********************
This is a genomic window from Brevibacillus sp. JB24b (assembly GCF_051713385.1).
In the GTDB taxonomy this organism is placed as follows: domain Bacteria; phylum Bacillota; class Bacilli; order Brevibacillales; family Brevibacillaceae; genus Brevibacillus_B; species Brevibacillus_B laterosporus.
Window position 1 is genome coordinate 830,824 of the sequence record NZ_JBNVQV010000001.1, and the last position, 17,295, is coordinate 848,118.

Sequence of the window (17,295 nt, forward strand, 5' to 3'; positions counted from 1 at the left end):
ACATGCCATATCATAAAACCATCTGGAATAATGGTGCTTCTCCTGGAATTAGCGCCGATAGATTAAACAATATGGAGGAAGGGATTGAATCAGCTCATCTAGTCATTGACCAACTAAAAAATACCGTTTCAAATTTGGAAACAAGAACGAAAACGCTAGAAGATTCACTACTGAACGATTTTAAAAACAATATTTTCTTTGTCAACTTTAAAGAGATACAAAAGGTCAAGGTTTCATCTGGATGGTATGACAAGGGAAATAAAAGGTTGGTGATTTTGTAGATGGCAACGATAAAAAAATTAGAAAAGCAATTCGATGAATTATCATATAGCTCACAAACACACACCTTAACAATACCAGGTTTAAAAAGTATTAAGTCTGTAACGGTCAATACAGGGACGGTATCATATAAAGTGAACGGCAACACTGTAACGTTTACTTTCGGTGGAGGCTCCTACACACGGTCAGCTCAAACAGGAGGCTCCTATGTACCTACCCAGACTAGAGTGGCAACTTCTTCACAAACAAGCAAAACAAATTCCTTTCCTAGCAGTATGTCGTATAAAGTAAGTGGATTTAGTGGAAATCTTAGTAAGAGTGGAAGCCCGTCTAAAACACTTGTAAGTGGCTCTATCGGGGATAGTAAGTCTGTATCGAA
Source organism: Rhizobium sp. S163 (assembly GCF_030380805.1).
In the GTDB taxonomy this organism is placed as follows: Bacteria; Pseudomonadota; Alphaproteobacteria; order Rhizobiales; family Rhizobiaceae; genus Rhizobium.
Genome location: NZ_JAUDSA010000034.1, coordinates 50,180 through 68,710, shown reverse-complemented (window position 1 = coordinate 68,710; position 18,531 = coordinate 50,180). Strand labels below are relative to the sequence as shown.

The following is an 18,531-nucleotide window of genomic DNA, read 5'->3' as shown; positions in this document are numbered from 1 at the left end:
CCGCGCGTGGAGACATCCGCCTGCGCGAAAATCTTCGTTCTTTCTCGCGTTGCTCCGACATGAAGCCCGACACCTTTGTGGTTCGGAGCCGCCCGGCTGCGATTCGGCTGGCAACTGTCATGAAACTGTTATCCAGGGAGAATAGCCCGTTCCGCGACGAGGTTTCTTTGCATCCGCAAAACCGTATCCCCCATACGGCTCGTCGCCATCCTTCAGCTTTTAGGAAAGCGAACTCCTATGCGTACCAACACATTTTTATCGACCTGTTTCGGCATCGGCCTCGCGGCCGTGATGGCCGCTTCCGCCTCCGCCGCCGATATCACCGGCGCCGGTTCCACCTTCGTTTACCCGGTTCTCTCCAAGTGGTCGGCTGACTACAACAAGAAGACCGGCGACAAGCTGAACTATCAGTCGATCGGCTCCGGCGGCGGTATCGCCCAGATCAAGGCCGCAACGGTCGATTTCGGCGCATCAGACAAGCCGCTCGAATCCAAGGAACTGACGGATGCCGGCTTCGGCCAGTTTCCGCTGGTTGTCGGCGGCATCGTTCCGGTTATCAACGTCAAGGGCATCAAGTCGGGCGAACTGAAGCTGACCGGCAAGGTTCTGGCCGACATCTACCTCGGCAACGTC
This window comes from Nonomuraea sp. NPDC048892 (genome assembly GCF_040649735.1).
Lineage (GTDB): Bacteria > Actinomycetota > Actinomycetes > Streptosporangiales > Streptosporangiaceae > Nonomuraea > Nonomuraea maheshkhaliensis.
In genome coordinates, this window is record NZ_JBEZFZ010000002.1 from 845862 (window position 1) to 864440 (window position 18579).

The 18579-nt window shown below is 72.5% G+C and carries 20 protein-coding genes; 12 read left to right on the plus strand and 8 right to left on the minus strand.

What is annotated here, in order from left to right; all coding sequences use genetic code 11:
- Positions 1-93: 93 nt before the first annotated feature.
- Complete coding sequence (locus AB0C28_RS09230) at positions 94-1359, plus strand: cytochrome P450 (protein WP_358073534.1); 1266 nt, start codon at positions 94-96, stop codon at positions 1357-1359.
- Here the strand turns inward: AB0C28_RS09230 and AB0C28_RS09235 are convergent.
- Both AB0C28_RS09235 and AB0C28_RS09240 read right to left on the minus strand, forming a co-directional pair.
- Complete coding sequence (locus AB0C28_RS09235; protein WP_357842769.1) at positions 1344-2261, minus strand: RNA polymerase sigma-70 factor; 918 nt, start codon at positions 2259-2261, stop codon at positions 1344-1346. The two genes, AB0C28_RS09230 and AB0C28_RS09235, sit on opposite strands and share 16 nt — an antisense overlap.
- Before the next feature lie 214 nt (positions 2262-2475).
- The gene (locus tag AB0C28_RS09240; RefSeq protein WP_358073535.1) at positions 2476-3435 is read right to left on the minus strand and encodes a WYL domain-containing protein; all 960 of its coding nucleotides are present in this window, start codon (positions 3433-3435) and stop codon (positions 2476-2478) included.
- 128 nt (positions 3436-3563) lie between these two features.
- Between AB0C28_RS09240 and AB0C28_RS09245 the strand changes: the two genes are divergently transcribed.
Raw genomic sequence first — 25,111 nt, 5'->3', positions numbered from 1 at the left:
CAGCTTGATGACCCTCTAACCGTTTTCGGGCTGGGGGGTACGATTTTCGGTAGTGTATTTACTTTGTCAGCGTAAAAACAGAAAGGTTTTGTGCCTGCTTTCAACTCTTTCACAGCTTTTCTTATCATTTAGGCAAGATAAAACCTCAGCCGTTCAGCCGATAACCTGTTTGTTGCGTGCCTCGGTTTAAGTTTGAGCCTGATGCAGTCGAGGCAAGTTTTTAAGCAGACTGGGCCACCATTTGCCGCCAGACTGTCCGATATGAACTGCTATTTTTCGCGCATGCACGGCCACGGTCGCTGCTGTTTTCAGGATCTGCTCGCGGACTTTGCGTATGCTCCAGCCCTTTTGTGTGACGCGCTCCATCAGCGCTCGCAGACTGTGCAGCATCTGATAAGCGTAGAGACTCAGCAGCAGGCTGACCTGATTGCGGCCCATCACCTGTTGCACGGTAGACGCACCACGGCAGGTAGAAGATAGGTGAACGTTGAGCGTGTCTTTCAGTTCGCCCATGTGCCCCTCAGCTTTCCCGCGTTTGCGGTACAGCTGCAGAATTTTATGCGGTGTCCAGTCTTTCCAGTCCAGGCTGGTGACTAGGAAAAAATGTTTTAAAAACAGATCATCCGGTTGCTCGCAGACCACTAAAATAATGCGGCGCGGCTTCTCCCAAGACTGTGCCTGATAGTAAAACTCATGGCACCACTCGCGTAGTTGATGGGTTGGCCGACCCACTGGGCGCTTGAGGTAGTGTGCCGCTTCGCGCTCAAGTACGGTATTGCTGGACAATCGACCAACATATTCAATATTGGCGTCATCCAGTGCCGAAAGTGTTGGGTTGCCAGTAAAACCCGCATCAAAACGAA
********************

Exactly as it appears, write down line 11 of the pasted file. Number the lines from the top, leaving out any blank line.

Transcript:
This window comes from Nonomuraea sp. NPDC048892 (genome assembly GCF_040649735.1).